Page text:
Elluminate

I have been participating in a monthly elluminate sessions on the Learning Management System we have in Victoria called the Ultranet and have thoroughly enjoyed the interaction you can have using Elluminate web conferencing.

After the last session I was asked if I would like to lead the next session.  Although it couldn’t have come at a busier time and I actually enjoyed sitting back and letting someone else run the session, I felt it was time to take a risk and jump in.  And I am so pleased I did!

I really didn’t understand how much Elluminate has to offer until I had a go myself.  It was a new experience to go behind the scenes of an elluminate session.  And now I have done it I have some advice for others who are thinking about taking the plunge and having a go.

woman_with_computer_headphones-t2

Woman with computer headphones

1. If you are a DEECD teacher you can access Elluminate and book a room free of charge at the Virtual Learning Centre

2. Join the Educators Guide to Innovation Ning.  This is a great place to find and advertise upcoming Elluminate sessions.

3. Listen to some recordings.  On the Educators Guide to Innovation you can look up past events and listen to their recordings.  This will give you an opportunity to watch how different people set up their presentations and involve the participants.

4. Do the training.  Quite often training comes up in the Educators Guide to Innovation Ning and you can join a live chat.  But if this doesn’t suit your timeline you are best to head directly to the Elluminate Support website where you can look through some recorded training.

5.  Book a room for some sandpit time. You can book a room that is private so you can have a play around.  Doing this with two computers is a great idea. Log into one as the moderator and the other as a participant. You can then see what you as the moderator can do and what the participants can see.  You can even record yourself to check your pace or hear how clear you are.

6.  Be prepared.  The great thing about doing an Elluminate session is no one can can see your notes.  Write notes to remind you of when you have to turn on the recording or what you want to talk about in each slide.  Don’t forget to plan for time for someone else to do some of the talking – this will give you a break.

7. As much as it may make you cringe – listen to your recording after your first session.  This will give you great feedback on how you went and allow you to improve next time.

Elluminate is definitely a wonderful resource and one we can use to collaborate with schools across the world.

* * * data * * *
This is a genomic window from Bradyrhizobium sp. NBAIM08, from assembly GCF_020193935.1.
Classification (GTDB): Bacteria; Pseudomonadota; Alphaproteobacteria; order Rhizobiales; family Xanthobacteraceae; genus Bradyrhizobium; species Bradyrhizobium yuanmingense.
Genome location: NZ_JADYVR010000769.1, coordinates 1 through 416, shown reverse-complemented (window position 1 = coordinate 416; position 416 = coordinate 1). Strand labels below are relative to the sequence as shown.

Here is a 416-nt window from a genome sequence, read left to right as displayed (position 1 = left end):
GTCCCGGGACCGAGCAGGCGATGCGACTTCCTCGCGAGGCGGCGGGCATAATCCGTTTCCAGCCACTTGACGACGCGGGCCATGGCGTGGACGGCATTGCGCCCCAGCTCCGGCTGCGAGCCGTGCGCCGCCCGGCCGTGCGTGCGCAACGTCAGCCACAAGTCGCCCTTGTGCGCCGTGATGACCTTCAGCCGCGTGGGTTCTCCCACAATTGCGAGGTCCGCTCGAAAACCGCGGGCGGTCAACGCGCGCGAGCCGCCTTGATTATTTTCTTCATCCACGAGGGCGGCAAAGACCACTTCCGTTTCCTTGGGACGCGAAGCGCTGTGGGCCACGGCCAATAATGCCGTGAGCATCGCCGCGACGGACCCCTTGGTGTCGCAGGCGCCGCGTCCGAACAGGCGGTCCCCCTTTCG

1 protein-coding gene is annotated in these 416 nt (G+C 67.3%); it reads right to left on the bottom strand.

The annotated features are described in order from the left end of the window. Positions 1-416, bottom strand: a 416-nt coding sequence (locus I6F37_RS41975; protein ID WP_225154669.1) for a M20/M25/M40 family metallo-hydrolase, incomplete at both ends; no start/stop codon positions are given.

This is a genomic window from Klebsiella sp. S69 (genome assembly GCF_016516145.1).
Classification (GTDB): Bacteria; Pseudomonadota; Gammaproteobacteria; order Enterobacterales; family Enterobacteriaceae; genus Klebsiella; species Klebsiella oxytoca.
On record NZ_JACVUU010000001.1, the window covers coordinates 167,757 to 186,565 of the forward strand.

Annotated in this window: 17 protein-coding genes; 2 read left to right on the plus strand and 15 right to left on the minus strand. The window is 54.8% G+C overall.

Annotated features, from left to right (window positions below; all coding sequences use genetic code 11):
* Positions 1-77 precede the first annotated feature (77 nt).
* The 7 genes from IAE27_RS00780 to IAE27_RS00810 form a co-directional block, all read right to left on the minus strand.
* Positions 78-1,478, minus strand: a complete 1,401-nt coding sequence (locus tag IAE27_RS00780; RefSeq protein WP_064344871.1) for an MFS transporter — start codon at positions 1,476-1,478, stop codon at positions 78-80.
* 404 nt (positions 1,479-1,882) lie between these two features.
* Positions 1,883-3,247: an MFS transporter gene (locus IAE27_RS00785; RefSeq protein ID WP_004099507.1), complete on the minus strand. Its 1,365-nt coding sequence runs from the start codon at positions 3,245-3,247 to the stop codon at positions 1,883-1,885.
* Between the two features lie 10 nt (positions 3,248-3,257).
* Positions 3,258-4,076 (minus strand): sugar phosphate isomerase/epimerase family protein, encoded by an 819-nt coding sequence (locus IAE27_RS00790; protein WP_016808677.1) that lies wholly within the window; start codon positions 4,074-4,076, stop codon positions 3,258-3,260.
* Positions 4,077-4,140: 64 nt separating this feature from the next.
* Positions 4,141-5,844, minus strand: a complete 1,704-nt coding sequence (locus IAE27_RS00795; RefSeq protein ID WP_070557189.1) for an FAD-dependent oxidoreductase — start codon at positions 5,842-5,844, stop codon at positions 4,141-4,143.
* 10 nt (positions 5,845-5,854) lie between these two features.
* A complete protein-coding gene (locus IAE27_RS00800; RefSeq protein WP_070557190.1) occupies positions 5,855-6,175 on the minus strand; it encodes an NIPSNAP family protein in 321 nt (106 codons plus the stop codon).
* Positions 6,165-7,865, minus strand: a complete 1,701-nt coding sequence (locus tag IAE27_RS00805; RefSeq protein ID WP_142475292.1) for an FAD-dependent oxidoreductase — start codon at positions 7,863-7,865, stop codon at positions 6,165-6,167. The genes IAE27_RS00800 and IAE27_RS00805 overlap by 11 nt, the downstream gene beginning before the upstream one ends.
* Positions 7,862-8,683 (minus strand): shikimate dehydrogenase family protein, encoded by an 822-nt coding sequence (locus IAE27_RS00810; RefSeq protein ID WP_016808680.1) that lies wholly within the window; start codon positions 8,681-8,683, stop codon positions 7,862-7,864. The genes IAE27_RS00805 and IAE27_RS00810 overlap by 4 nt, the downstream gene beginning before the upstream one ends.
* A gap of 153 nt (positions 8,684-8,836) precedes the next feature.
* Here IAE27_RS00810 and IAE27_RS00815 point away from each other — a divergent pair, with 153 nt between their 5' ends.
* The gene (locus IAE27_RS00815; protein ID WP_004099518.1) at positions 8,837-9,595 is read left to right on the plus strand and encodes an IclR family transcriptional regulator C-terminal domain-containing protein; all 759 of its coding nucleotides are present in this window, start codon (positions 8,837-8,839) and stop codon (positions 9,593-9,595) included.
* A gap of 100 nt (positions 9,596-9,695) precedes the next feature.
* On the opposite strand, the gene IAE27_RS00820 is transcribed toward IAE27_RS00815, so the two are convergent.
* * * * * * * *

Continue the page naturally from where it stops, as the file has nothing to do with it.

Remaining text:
Have you used Ellumiate before?

Do you have any tips for moderating or participating in a session?

4 thoughts on “Elluminate”

  1. Thanks for some great tips for using Elluminate! We use the same program in our district, and it’s a great tool for collaborating with others! Yes, the first time you are asked to host your own session is quite nerve-wracking, but it becomes so much easier, it soon becomes the prefered way of meeting! Thanks for the great tips!
    -Monti

    1. Hi Monti,

      I think one of the great things about Elluminate is that is used around the world by many educators so we can include so many people into our discussions or learning. It doesn’t take long to be confident using it and it is so useful, once you begin you would be hard pressed to find a reason no to use it!

      Maybe we will cross paths in Elluminate one day.

      Mel

  2. Hi Mel, thanks for taking the plunge, having a go at organising and moderating in elluminate. Like you, I took the plunge a couple of years ago and realise now that elluminate and the equivalent tools have a lot to offer for both Professional Development and within my classroom. It was rather scarey for me back then, but have since come a long way.
    After using it with adults for a year or so, I started using it in class and have discovered that students ‘have a voice’! They will use the chat to the hilt, asking questions, providing feedback and telling me when they are confused or dont understand. The quietest students can often be the most vocal in the back channel. Looking forward to working more with you in elluminate.

    1. Hi Anne,

      Thanks. It was your encouragement that helped me to have a go! I look in admiration at the amount of work you do using elluminate and how you have been able to open up professional development with your Tech Talk Tuesday series. It was through this that I participated in my first elluminate session.

      Thanks for your continuing work and for supporting me as I took the plunge!

      Mel

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